bon voyage #WritePhoto

Photo courtesy of Sue Vincent

She looked up in November and saw they were leaving. The geese flew, silent against the grey sky, headed for their winter home. She lifted her mittened hand and waved.

“Au revoir!” she called out to them. “A bientot!” she never failed to add, counting on seeing their return in the spring. 

She always said something in French to them. After all, she thought whimsically, they were Canadian geese — some of them might speak French. And, indeed, she was rewarded with a couple of fleeting honks.

She continued on her solitary walk, happy to have seen them, but sorry to see them go. She felt a fresh pang of loneliness.

Months later, against the blue skies of a spring day, she spotted the beginning of their return. She loved the way they traveled together, looking out for each other, sharing the journey. She listened to their honking chatter as if they might be calling out her name. 

One hand to her brimming heart, and the other waving broadly, she cried, “Mes amis! Bienvenue!” Her whisper followed, “I missed you.”

In autumn, a day came she never thought she would see.

This time, when the geese called, two smiling faces turned upward together.

She felt her heart fill and overflow, grateful, amazed for this perfect moment. She felt herself soaring in the sky with all the beauty that now filled her world.

She waved to the geese. “Merci! Merci beaucoup!” she called to them. “Thank you from the bottom of my heart!” 

Her companion gently laughed in amusement, pulling her close, waving joyfully.

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Many thanks to Sue Vincent for this week’s #WritePhoto prompt, “Soar.”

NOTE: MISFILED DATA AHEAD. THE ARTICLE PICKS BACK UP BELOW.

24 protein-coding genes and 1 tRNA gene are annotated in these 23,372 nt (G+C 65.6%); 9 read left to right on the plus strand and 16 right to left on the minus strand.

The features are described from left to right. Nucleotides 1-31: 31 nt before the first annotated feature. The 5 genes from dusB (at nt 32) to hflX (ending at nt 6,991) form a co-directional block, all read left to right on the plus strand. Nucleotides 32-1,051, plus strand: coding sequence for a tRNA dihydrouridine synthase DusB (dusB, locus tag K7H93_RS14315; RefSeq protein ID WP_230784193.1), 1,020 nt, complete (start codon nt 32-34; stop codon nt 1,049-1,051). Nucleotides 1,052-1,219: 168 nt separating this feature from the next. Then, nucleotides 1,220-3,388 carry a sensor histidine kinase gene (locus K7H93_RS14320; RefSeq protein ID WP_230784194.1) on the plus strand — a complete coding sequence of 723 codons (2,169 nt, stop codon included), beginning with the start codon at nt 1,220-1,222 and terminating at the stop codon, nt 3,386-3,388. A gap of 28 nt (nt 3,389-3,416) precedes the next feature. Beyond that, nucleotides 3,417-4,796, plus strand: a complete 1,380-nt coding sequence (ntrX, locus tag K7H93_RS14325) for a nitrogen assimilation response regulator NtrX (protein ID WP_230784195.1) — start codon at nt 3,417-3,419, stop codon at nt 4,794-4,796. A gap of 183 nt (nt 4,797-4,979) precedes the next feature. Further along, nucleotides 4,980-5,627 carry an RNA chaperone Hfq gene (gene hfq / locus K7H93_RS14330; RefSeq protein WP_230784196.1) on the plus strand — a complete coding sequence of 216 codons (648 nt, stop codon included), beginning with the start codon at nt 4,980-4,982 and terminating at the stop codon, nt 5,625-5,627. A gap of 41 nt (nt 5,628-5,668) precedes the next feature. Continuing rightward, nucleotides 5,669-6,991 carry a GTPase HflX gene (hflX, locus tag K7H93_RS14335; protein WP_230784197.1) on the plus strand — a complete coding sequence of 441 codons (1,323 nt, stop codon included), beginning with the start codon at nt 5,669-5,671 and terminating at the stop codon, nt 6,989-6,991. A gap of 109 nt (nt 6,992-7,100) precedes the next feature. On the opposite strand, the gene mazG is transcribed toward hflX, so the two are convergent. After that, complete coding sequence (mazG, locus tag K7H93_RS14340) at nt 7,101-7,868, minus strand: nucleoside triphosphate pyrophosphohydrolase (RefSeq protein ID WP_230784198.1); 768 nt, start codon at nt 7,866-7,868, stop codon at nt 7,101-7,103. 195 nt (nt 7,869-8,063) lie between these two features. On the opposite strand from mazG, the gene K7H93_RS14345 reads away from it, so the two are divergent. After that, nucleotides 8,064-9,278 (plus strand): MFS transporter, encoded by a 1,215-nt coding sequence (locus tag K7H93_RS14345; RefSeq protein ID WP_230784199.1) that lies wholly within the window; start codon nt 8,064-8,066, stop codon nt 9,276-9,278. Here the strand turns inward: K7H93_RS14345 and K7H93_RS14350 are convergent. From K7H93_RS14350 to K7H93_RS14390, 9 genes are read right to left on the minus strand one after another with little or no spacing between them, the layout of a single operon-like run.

simple changes for a healthy life and world

veru2_13_19-e1550060900590.jpgI was happy to see a recent video in which Mic. the Vegan interviewed Dr. Dean Ornish.

Mic. the Vegan always offers fun and informative presentations on all things vegan. His forte is delving into actual research to substantiate what we know about the vegan lifestyle. Be sure and check out his channel here.

I’ve appreciated Dr. Ornish since way back when he first published Dr. Dean Ornish’s Program for Reversing Heart Disease. Everything in there made sense to me then, back in 1990, and it still does.

Ornish has a new book, Undo It, written with his wife, Anne.  The idea is that most chronic diseases can be reversed through simple lifestyle changes.

In Mic.’s interview, Ornish boiled the themes of the book down to a handful of maxims:

EAT WELL.

MOVE MORE.

STRESS LESS.

LOVE MORE.

Eating well translates to a plant-based diet. Ornish encourages vegan – the book includes recipes, too. Moving more means exercise. Stressing less involves things like meditation and yoga. Loving more means healthy, loving relationships in our lives, including connectedness with friends and community.

Sounds simple enough, eh? 

Mic. quizzed Ornish about a variety of topics. One that they spent some time on was the prevalence of depression and loneliness, and the impact on health – hence, the “Love more” part of the mix – which Ornish singled out as a high priority. In fact, in 1998 he wrote an entire book on that subject alone: Love & Survival.

Needless to say, Ornish’s latest book is on my reading list. It would be great to see us all take Ornish’s four simple maxims to heart: Eat well, move more, stress less, love more. If we did that, we would all be a lot healthier.

Not only that, adhering to those maxims as a culture has the potential to change the world and our collective future in very positive ways – from protecting our endangered planet to improving the very structure of our society.

Works for me. It’s simple steps each one of us can do to take care of ourselves and each other. Let’s “be the change we wish to see.”